In June 1994 the United States went to the brink of war with North Korea. With economic sanctions impending, President Bill Clinton approved the dispatch of substantial reinforcements to Korea, and plans were prepared for attacking the North's nuclear weapons complex. The turning point came in an extraordinary private diplomatic initiative by former President Jimmy Carter and others to reverse the dangerous American course and open the way to a diplomatic settlement of the nuclear crisis.
Few Americans know the full details behind this story or perhaps realize the devastating impact it could have had on the nation's post-Cold War foreign policy. In this lively and authoritative book, Leon Sigal offers an inside look at how the Korean nuclear crisis originated, escalated, and was ultimately defused. He begins by exploring a web of intelligence failures by the United States and intransigence within South Korea and the International Atomic Energy Agency. Sigal pays particular attention to an American mindset that prefers coercion to cooperation in dealing with aggressive nations. Drawing upon in-depth interviews with policymakers from the countries involved, he discloses the details of the buildup to confrontation, American refusal to engage in diplomatic give-and-take, the Carter mission, and the diplomatic deal of October 1994.
In the post-Cold War era, the United States is less willing and able than before to expend unlimited resources abroad; as a result it will need to act less unilaterally and more in concert with other nations. What will become of an American foreign policy that prefers coercion when conciliation is more likely to serve its national interests? Using the events that nearly led the United States into a second Korean War, Sigal explores the need for policy change when it comes to addressing the challenge of nuclear proliferation and avoiding conflict with nations like Russia, Iran, and Iraq. What the Cuban missile crisis was to fifty years of superpower conflict, the North Korean nuclear crisis is to the coming era.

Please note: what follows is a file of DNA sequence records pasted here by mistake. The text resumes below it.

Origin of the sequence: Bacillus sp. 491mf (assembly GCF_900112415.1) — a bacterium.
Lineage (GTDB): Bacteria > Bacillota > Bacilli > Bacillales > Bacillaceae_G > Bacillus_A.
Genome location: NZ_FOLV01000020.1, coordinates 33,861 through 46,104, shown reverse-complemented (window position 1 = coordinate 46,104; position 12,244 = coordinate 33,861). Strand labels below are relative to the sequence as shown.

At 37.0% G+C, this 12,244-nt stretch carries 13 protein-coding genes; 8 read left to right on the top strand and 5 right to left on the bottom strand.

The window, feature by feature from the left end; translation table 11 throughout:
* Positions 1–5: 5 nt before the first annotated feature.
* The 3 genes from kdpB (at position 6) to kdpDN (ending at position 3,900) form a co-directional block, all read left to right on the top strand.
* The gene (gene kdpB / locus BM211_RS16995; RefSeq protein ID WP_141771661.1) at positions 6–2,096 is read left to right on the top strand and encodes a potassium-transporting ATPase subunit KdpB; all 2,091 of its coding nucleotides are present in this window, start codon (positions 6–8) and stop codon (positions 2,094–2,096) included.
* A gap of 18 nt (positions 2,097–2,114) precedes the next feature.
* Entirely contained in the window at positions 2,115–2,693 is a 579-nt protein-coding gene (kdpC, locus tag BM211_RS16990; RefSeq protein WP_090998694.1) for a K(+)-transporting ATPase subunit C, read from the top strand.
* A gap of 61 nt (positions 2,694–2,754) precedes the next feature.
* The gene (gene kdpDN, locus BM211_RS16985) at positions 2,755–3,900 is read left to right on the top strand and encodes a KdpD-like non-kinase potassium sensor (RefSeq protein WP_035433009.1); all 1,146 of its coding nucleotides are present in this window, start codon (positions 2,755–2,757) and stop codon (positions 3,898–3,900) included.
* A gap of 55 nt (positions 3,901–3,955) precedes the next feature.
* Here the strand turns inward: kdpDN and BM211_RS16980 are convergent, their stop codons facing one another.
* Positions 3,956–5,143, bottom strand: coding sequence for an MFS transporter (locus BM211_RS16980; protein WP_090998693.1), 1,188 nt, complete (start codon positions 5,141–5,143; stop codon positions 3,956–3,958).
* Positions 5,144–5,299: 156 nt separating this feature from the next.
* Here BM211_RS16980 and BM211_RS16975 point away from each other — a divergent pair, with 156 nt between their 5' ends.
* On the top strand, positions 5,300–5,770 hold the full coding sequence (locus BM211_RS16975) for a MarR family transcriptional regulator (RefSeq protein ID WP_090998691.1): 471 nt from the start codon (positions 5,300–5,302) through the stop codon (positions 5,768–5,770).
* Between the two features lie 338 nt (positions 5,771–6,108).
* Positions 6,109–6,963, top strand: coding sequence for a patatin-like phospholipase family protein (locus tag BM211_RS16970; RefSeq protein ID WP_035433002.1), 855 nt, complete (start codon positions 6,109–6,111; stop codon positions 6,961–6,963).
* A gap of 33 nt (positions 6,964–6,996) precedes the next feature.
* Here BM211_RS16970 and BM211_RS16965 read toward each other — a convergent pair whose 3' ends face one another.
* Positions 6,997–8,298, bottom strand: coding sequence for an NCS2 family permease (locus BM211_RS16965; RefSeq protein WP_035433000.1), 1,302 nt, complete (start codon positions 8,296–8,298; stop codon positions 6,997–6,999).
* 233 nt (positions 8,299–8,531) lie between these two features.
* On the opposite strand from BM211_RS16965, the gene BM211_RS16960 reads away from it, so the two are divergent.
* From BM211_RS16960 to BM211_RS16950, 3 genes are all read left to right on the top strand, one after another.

"Sigal makes it disturbingly clear how close the world came to war in Korea in 1994. The product of hundreds of interviews, Disarming Strangers is also the most rigorously detailed account of U.S. policy towards North Korea yet published, and it will remain so for many years.... An important and superbly researched book."--Michael J. Mazarr, Survival
"This is a thought-provoking and disturbing book on American and North Korean diplomatic relations. Disarming Strangers is also an extremely well-researched study."--Bill Drucker, Korean Quarterly
"Leon Sigal's Disarming Strangers is the most comprehensive treatment of the U.S.-North Korea nuclear negotiations available.... Sigal is at his best in describing the way governments actually come to make decisions."--Robert L. Gallucci, U.S. Negotiator at the High Level Talks, 1993-1994
"A brilliant reconstruction of how close we came to war with North Korea in 1994, . . . A highly cautionary tale, illustrating the value of cooperation, not confrontation, in dealing with dangerous strangers having nuclear aspirations."--Donald P. Gregg, former Ambassador to South Korea
"Anyone who cares about how American foreign policy should be conducted after the Cold War should read this book."--Morton H. Halperin, former member, National Security Council Staff
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